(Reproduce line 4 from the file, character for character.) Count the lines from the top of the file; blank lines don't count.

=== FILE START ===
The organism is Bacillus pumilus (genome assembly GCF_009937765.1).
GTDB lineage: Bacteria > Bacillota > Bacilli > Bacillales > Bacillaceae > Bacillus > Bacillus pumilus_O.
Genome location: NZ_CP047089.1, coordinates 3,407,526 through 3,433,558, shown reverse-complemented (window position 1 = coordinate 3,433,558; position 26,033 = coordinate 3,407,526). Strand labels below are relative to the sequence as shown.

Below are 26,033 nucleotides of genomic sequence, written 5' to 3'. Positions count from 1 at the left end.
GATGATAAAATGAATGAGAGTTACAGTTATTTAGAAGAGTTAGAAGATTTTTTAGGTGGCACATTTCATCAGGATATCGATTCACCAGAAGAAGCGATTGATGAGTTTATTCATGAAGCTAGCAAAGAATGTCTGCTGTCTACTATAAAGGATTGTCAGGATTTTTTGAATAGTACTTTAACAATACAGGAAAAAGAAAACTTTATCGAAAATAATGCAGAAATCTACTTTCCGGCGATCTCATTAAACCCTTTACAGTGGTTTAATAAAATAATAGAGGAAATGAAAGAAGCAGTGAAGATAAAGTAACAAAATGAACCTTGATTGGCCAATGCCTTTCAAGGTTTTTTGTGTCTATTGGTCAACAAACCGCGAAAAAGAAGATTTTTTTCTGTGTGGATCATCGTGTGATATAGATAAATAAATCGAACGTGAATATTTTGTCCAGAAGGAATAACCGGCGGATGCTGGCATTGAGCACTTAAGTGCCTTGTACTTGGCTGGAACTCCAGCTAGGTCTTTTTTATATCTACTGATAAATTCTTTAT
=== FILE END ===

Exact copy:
Below are 26,033 nucleotides of genomic sequence, written 5' to 3'. Positions count from 1 at the left end.